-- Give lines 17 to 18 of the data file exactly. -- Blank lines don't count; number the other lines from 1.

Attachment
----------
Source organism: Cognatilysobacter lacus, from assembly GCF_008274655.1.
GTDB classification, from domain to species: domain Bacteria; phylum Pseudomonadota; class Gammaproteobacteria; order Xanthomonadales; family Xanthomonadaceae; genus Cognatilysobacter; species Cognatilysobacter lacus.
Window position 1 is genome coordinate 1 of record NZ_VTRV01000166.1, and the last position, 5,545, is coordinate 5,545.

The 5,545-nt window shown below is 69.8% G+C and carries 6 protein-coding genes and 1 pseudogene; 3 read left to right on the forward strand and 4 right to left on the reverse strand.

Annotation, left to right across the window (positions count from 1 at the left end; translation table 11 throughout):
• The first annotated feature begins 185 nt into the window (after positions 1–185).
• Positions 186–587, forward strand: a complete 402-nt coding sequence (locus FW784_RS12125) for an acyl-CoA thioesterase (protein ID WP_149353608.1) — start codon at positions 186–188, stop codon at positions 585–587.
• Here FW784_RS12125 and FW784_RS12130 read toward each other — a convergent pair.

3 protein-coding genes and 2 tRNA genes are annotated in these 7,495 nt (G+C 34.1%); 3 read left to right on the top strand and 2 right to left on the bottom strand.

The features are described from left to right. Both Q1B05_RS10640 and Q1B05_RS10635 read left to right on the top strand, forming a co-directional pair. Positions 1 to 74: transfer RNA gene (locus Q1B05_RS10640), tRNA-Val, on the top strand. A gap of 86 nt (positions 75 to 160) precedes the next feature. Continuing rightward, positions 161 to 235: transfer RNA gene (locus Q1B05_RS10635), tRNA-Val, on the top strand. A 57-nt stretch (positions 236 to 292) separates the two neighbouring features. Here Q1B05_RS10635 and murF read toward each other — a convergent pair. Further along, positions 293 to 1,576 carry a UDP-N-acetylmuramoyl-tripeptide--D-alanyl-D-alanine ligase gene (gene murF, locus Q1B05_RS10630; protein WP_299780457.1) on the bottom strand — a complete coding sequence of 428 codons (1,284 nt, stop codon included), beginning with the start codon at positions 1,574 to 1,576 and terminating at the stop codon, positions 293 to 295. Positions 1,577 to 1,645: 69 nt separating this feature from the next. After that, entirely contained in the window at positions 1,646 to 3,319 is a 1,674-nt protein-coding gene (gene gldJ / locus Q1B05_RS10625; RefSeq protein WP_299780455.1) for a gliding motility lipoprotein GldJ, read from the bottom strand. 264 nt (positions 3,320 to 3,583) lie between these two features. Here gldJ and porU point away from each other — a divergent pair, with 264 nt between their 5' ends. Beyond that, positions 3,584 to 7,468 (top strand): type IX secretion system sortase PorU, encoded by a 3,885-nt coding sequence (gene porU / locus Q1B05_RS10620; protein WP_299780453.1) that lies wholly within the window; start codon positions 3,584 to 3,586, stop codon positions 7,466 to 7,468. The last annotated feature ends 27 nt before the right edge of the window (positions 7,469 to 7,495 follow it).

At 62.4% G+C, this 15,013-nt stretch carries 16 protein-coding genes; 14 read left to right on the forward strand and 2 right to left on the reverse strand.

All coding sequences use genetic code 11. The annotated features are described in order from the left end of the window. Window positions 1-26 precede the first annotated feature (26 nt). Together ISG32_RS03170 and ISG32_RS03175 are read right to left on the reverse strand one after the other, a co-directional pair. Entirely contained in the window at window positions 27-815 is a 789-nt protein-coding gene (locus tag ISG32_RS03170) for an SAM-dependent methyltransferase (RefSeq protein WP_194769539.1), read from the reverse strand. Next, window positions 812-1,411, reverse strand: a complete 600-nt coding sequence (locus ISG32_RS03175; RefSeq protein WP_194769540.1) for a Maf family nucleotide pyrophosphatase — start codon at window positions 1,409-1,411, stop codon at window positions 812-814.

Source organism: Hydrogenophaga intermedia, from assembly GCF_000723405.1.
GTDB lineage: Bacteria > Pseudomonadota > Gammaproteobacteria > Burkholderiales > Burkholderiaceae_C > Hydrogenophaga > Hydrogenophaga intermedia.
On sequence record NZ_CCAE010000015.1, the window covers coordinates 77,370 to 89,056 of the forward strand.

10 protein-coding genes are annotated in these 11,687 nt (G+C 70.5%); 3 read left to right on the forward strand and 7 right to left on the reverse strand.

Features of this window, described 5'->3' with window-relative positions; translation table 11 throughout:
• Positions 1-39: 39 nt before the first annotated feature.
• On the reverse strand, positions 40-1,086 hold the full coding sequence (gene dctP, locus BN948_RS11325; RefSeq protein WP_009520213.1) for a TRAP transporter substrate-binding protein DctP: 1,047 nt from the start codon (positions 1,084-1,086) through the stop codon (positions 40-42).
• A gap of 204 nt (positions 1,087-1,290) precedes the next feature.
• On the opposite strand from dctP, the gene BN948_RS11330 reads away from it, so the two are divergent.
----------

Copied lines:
Features of this window, described 5'->3' with window-relative positions; translation table 11 throughout:
• Positions 1-39: 39 nt before the first annotated feature.